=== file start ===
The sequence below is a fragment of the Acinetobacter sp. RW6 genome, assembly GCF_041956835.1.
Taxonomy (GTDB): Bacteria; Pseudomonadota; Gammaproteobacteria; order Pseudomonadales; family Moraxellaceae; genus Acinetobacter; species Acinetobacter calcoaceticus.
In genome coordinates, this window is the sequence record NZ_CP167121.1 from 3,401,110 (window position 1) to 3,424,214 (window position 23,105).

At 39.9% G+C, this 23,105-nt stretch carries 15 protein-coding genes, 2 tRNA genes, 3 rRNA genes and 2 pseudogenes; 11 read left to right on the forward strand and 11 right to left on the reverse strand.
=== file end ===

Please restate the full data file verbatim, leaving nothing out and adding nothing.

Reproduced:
The sequence below is a fragment of the Acinetobacter sp. RW6 genome, assembly GCF_041956835.1.
Taxonomy (GTDB): Bacteria; Pseudomonadota; Gammaproteobacteria; order Pseudomonadales; family Moraxellaceae; genus Acinetobacter; species Acinetobacter calcoaceticus.
In genome coordinates, this window is the sequence record NZ_CP167121.1 from 3,401,110 (window position 1) to 3,424,214 (window position 23,105).

At 39.9% G+C, this 23,105-nt stretch carries 15 protein-coding genes, 2 tRNA genes, 3 rRNA genes and 2 pseudogenes; 11 read left to right on the forward strand and 11 right to left on the reverse strand.